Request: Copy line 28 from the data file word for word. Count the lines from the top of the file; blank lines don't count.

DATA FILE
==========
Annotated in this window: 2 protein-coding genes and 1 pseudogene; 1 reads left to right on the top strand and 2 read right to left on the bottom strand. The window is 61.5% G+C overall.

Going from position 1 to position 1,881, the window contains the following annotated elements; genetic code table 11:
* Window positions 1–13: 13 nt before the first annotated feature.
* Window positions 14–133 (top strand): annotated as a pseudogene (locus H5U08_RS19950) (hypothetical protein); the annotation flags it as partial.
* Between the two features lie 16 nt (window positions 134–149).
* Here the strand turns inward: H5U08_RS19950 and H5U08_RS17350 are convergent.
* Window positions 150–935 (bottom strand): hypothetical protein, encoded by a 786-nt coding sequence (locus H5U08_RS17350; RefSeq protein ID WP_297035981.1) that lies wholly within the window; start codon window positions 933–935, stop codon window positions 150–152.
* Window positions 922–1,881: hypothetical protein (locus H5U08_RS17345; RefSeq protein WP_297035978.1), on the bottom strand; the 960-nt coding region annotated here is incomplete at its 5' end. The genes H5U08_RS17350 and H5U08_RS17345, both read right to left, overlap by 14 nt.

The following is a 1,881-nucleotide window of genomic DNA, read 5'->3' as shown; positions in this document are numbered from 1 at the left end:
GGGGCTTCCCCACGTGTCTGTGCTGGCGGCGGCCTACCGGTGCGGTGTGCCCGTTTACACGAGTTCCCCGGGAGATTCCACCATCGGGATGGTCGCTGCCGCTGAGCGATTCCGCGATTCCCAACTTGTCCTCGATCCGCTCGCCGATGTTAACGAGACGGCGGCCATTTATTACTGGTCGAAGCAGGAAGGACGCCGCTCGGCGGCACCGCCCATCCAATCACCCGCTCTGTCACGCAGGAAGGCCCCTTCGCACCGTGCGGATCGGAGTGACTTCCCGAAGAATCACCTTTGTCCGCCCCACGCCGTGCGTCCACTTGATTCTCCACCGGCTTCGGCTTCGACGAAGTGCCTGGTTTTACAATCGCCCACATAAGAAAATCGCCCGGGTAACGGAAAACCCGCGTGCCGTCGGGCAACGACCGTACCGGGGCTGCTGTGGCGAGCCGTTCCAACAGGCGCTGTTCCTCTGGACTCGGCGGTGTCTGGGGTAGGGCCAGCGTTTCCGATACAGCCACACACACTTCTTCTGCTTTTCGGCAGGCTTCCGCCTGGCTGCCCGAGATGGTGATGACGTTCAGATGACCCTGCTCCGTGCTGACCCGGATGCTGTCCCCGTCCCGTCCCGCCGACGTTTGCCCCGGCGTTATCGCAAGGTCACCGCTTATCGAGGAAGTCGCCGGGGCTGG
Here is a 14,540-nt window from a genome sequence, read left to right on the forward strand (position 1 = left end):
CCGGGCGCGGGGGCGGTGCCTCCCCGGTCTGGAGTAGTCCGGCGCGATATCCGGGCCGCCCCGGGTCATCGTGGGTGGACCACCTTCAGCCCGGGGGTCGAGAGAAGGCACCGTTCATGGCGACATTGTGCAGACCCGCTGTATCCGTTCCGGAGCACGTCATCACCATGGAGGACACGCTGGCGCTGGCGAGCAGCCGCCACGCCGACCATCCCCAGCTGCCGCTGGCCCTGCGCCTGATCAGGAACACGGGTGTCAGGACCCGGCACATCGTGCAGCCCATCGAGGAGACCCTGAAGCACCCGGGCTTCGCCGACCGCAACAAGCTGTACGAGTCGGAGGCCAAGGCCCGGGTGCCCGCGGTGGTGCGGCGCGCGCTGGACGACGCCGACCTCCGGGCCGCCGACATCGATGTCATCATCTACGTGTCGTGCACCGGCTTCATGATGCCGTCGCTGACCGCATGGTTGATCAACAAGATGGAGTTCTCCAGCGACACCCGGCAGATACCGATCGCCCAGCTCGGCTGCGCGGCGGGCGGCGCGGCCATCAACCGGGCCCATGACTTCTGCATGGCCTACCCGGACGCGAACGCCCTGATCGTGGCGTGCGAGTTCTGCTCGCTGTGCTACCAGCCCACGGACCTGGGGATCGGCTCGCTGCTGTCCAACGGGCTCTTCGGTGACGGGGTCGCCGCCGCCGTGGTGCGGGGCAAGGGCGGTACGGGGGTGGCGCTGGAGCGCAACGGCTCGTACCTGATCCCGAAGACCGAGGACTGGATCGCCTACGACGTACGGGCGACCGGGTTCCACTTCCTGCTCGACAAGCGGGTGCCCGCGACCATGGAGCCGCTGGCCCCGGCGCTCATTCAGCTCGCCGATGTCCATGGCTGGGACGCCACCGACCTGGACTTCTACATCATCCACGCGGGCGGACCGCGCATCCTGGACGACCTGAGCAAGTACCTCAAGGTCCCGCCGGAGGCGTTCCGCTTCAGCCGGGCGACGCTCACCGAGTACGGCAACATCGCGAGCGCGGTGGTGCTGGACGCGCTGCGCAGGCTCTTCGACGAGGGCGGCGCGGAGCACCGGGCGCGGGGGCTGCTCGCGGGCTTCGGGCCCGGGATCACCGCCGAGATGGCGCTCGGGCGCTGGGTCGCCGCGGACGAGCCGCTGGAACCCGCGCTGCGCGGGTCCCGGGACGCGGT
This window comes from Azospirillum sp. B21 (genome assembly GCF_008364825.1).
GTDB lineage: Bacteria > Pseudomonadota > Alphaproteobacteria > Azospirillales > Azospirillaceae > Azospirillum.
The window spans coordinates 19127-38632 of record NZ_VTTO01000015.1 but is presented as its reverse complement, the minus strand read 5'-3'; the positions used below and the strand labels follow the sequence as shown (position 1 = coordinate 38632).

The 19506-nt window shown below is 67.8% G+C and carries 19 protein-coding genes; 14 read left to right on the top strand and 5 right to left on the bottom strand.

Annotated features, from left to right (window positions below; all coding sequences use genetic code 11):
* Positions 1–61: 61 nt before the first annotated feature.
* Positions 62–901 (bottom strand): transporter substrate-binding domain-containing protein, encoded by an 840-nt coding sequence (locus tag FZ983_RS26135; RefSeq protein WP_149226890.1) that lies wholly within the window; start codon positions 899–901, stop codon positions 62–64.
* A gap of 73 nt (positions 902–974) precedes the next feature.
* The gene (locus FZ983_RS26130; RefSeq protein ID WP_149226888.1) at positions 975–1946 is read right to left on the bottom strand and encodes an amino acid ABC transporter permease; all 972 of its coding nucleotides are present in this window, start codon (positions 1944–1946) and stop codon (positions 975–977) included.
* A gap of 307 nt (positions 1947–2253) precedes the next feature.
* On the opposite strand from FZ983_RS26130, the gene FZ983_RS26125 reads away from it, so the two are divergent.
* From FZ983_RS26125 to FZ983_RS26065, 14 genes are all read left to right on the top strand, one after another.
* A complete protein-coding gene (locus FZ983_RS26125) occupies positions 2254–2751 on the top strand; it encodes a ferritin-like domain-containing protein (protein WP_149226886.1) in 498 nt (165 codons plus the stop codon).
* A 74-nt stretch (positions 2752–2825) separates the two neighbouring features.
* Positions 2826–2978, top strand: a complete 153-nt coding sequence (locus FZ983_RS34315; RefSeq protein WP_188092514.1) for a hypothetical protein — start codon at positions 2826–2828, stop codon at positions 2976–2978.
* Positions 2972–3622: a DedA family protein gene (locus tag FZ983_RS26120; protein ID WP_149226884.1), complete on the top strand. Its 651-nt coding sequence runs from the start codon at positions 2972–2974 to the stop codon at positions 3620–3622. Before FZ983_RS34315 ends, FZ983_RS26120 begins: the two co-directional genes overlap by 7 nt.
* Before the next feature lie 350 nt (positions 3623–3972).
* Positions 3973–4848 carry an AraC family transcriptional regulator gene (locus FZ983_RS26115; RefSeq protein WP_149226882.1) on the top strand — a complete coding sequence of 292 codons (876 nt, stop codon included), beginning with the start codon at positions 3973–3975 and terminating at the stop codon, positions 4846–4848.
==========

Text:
* Positions 2972–3622: a DedA family protein gene (locus tag FZ983_RS26120; protein ID WP_149226884.1), complete on the top strand. Its 651-nt coding sequence runs from the start codon at positions 2972–2974 to the stop codon at positions 3620–3622. Before FZ983_RS34315 ends, FZ983_RS26120 begins: the two co-directional genes overlap by 7 nt.